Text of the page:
On Friday, as news organizations rushed to cover the massacre of two mosques in Christchurch, they faced a dilemma: how to denounce the hate-filled attack without glorifying the alleged culprit or helping to spread his anti-Muslim message  One of the attacks appeared live on Facebook by one of the alleged shooters. New Zealand police have urged people on social media not to connect to the "extremely distressing movie". Facebook said in a note that it removed the video and Facebook account of the shooter.
However, several print organizations have chosen to post or post live streaming clips of the alleged Facebook shooter and have stumbled into a storm of protest for doing so.
A Sky Australia spokesman did not immediately respond to a request for comment, but was quoted by The Guardian as saying: "Sky News, in line with other broadcasters, has performed heavily modified movies that did not show shootings or victims . "
In the United Kingdom, several major newspapers, including The Daily Mirror, Daily Mail and The Sun have faced exciting criticisms for the shooting on air of the shooter's live streaming.
At the top of his homepage, the Daily Mail has repeatedly played mashup clips of the shooter entering a mosque and terminating it correctly while it seems to point the gun towards the door.
Several hours later, the Web site stopped playing the video, but left the image resting on the targeted bandit.
"In common with many other news agencies around the world, MailOnline brought for a time a brief excerpt from the beginning of the video of the Christchurch mosque assassin who showed no violence or victims," he said in a press release from the Daily Mail website. "For further reflection, we decided to remove it a few hours ago."
The MailOnline also said that a link to the bandit's "manifesto" was briefly published by mistake and "quickly removed."
The Daily Mirror has also released similar clips from the shooter's livestream before removing them later.
The chief editor of the mirror Lloyd Embley later tweeted that the edited movie should not have been published. "We should not have taken it forward, it is not in line with our policy on terrorist propaganda videos," wrote Embley.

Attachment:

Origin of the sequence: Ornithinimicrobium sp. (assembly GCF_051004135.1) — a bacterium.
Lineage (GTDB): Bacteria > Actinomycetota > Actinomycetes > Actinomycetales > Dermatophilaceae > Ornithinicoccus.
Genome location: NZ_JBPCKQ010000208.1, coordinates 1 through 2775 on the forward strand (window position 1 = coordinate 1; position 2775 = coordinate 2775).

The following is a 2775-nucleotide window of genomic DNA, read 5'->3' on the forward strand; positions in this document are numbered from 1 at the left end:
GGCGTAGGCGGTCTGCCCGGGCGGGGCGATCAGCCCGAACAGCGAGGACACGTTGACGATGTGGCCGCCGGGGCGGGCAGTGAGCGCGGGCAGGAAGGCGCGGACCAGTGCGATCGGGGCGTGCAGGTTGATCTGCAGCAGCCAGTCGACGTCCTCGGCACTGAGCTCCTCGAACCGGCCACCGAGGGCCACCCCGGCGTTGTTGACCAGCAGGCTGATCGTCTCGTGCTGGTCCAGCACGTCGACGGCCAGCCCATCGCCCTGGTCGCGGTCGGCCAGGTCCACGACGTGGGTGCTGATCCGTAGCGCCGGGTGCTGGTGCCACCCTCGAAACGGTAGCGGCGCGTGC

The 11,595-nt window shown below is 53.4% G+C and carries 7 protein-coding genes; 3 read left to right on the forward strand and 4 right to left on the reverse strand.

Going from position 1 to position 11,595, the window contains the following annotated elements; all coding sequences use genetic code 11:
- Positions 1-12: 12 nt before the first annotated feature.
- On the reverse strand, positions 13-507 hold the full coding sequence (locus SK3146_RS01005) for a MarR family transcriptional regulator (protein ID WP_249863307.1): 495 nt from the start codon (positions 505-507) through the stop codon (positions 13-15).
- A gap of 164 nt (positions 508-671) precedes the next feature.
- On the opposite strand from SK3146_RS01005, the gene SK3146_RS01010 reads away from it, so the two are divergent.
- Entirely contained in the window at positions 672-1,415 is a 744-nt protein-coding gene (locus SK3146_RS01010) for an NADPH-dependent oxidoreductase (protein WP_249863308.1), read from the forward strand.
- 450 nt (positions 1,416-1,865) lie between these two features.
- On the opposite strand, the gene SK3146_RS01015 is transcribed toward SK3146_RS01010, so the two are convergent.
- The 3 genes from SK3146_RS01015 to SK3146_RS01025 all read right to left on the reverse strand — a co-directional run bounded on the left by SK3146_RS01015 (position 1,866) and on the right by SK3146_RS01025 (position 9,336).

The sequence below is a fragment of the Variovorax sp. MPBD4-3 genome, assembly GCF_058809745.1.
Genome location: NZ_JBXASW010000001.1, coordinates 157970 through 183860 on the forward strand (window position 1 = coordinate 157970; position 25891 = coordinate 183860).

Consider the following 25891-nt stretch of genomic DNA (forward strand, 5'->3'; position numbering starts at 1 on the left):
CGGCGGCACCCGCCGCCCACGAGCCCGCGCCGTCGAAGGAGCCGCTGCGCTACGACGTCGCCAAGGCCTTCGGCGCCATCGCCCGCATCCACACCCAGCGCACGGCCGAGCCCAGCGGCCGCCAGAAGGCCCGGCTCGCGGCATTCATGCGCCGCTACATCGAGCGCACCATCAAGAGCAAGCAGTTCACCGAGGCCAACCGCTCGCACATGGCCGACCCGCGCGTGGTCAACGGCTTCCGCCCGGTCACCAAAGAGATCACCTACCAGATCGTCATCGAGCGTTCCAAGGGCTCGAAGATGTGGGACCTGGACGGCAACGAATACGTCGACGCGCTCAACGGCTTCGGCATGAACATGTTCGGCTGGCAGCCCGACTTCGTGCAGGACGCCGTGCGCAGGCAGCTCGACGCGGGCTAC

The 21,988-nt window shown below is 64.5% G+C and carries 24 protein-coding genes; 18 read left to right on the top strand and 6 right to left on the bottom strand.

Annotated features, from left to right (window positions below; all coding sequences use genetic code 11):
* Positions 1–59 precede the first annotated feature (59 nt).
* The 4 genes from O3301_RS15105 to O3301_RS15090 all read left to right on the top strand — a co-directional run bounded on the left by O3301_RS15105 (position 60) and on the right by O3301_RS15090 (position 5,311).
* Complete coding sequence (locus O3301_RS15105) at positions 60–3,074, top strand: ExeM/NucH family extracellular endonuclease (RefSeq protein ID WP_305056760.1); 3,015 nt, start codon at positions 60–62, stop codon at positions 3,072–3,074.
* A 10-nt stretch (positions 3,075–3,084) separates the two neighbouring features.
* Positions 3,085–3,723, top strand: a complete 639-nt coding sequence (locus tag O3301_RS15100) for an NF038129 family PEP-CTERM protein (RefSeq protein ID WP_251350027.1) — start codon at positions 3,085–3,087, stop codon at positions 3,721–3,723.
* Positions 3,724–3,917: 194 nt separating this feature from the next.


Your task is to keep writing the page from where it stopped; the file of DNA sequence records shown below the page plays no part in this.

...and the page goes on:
" We recognize it the day after horrible events like these there will be sensitivities around the signaling, and we take these responsibilities seriously, "the spokesman said." We have not published any video that shows any act of actual violence , nor did we publish or link to the hate-filled manifesto. "
One of the news bulletins in Bangladesh, Channel 24, transmitted long fragments of the video, showing that the victims were shooting, the clip was also made available on its website.
Talat Mamun, Channel 24's executive director, told CNN that the outlet started the video initially, but then "stopped it because it was too creepy".
CNN is abstaining from publish the shooter's video.
"No public interest"
It is an old media dilemma: how to relate and correctly describe what happened in an obvious and noteworthy event, but to promote the objectives of the alleged author and spread propaganda.
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On Friday, the Post initially used a screen grab from the shooter's video while seeing a gun pointed at a mosque, but the tabloid later changed the image to one of the police replies. The Daily News included some screenshots taken from the shooter's video in a photo gallery, but none showing that the gunman took aim.
In recent years, media organizations have pledged not to repeat the names of terrorists and shooters, some even going so far as not to show their photos.
Steven Barnett, a professor of communication at the University of Westminster, said he vehemently disagrees with the publication of any part of the New Zealand shooter video.
"I understand that there are journalistic imperatives here, but it is possible to report on what happened. Journalists can watch the video and report on it," Barnett told CNN.
"For me, this is all about generating more readers and successes online. There is no conceivable public journalistic interest in challenging the desperate demands of the New Zealand authorities and continuing to publish these things. And it is evil. . "
Rasmus Kleis Nielsen, director of the Reuters Institute at the University of Oxford, said that any media organization that shares images of the shooter's video helps perpetuate his message.
"It is clear that any news organization that uses images of an attack like this inadvertently will end up amplifying the message that the terrorist wants to send. So this is the price of using those images," he said. "It is clear that the people behind an attack like this want advertising, this is what they get whenever images or images of the attack are used."
Sugam Pokharel contributed to this story from New Delhi.